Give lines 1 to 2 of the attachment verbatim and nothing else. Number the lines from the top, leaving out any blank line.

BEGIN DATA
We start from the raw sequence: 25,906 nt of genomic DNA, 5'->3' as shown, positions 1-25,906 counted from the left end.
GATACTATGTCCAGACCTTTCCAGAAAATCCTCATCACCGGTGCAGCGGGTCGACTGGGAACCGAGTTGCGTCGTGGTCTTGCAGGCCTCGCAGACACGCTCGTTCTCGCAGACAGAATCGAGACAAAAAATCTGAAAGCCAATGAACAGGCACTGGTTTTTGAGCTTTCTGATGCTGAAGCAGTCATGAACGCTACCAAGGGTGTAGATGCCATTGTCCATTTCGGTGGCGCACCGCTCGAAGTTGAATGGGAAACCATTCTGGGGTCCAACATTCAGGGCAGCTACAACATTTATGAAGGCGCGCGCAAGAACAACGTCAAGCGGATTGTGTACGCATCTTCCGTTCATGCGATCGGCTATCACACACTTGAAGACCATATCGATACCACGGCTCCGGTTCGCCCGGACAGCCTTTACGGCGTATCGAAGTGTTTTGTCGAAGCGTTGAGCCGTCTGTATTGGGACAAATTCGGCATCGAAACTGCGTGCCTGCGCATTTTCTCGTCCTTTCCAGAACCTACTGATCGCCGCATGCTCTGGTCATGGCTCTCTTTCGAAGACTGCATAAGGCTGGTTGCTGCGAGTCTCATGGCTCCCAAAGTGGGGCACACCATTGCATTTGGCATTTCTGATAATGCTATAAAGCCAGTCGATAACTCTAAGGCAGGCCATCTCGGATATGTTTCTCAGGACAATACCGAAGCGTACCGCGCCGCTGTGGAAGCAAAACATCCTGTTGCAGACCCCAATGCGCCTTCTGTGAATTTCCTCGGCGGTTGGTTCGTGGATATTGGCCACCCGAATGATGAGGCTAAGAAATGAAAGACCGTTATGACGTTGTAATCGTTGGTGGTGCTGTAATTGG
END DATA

We start from the raw sequence: 25,906 nt of genomic DNA, 5'->3' as shown, positions 1-25,906 counted from the left end.
GATACTATGTCCAGACCTTTCCAGAAAATCCTCATCACCGGTGCAGCGGGTCGACTGGGAACCGAGTTGCGTCGTGGTCTTGCAGGCCTCGCAGACACGCTCGTTCTCGCAGACAGAATCGAGACAAAAAATCTGAAAGCCAATGAACAGGCACTGGTTTTTGAGCTTTCTGATGCTGAAGCAGTCATGAACGCTACCAAGGGTGTAGATGCCATTGTCCATTTCGGTGGCGCACCGCTCGAAGTTGAATGGGAAACCATTCTGGGGTCCAACATTCAGGGCAGCTACAACATTTATGAAGGCGCGCGCAAGAACAACGTCAAGCGGATTGTGTACGCATCTTCCGTTCATGCGATCGGCTATCACACACTTGAAGACCATATCGATACCACGGCTCCGGTTCGCCCGGACAGCCTTTACGGCGTATCGAAGTGTTTTGTCGAAGCGTTGAGCCGTCTGTATTGGGACAAATTCGGCATCGAAACTGCGTGCCTGCGCATTTTCTCGTCCTTTCCAGAACCTACTGATCGCCGCATGCTCTGGTCATGGCTCTCTTTCGAAGACTGCATAAGGCTGGTTGCTGCGAGTCTCATGGCTCCCAAAGTGGGGCACACCATTGCATTTGGCATTTCTGATAATGCTATAAAGCCAGTCGATAACTCTAAGGCAGGCCATCTCGGATATGTTTCTCAGGACAATACCGAAGCGTACCGCGCCGCTGTGGAAGCAAAACATCCTGTTGCAGACCCCAATGCGCCTTCTGTGAATTTCCTCGGCGGTTGGTTCGTGGATATTGGCCACCCGAATGATGAGGCTAAGAAATGAAAGACCGTTATGACGTTGTAATCGTTGGTGGTGCTGTAATTGG